The New York City Police Department is currently running a pilot program in which the Iris’ of persons arrested are being scanned in order to ensure that they are dealing with the same person throughout the initial legal proceedings. The new program, which is currently being used in the borough of Manhattan will scan a defendants iris at the central booking facility and then again before arraignment to make sure it is the same person. Apparently the NYPD believes that a number of prisoners have falsified their identity at arraignment and have thus slipped through the cracks of the justice system. To me this seems like a project that will cost an insanely large amount of money to solve a problem that seems like more of a failure on that part of court personnel.
At a time when the State of New York is on the verge of almost claiming poverty, the city continues to spend money on projects such as this that could be easily moved to the back burner until other more important needs have been satisfied. Unfortunately this seems like a common theme everywhere in America these days, to spend and spend on things that only a certain few believe are absolutely necessary. How many times have defendants passed themselves off as others and is it enough times to justify the development of eye scanning technology to be introduced? In all honesty this is a department that still isn’t completely computerized and is one of the, if the not the biggest users of typewriters in the United States. Is it logical then to give a department that is charged with protecting one of the biggest, most populous cities the world a device that will probably prove useless 90% of the time before they upgrade their everyday abilities to fight crime?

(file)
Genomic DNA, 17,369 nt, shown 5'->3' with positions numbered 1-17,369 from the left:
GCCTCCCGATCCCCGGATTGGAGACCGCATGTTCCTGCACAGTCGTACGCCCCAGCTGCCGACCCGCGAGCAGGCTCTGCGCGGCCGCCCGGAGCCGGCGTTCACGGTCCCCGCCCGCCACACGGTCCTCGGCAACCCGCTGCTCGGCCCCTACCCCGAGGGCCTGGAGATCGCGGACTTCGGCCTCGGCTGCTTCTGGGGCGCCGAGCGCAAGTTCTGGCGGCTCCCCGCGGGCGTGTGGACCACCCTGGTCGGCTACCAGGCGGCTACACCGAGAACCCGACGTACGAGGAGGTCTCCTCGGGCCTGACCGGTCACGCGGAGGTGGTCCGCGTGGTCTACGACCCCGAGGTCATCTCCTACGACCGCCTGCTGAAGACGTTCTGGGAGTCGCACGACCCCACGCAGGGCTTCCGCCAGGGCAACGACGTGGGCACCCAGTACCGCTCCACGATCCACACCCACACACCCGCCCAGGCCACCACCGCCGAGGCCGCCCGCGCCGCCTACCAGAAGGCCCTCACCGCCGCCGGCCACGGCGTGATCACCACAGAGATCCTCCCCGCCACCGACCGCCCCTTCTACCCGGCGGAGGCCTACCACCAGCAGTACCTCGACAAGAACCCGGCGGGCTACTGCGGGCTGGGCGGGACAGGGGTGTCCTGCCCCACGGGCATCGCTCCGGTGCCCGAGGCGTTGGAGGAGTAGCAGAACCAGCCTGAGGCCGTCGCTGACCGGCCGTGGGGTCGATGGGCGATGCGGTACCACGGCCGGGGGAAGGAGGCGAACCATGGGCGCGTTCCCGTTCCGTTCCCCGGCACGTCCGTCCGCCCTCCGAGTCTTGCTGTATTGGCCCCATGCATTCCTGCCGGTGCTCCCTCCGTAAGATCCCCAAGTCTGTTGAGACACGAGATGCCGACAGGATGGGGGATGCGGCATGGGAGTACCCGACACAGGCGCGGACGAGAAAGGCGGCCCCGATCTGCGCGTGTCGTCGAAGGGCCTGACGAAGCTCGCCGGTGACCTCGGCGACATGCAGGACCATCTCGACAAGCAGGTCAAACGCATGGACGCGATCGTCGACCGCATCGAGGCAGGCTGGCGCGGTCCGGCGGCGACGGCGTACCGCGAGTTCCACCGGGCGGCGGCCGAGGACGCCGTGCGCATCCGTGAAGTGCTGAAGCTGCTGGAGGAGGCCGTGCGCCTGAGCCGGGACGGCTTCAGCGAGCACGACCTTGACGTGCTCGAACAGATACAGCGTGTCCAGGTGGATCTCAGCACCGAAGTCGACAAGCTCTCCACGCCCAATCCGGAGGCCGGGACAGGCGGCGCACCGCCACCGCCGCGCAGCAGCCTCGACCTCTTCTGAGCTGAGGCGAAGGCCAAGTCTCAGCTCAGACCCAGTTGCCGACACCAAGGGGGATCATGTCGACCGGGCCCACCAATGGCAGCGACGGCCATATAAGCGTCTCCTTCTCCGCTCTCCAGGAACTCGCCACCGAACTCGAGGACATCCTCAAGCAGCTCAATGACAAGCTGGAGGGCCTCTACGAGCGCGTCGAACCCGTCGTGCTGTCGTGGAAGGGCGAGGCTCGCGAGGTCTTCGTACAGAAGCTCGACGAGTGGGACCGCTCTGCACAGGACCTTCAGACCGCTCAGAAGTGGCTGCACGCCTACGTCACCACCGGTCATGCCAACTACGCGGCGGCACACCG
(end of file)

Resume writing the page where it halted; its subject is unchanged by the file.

Aside from any of the fiscal components of this project is, as always in New York City, the civil liberty concerns. Listen, I am a person that is all for giving up some of my rights and expectations of privacy as long as it is being used for the so-called “greater good”, and by “greater good” I mean keeping this country safe. However, scanning the eyes of every person arrested and before they have had a trial seems like a bit too much, even for me. The guidelines for the scanning are just too undetermined at this time, why not just have those arrested for felony offense scanned and upon conviction the scans are kept on file. Without a conviction the files should be erased forever and persons arrested for misdemeanor offenses should never even be scanned, because what is a person facing a suspended larceny charge looking to escape at arraignment. This is New York City after all and they already know they are getting a slap on the wrist for their offense.
All and all I am still split down the middle on this whole thing, in its current use I really do not feel that it is a neccessary step that needs to be taken. What needs to be done to make it more attractive is to come up with better guidelines for it’s use and storage of records that are stored in it’s system. I’m not saying the idea as a whole is bad but at some point there needs to be somebody out there that just says “no” everytime someone has a knee jerk reaction and a brilliant fix to go with it.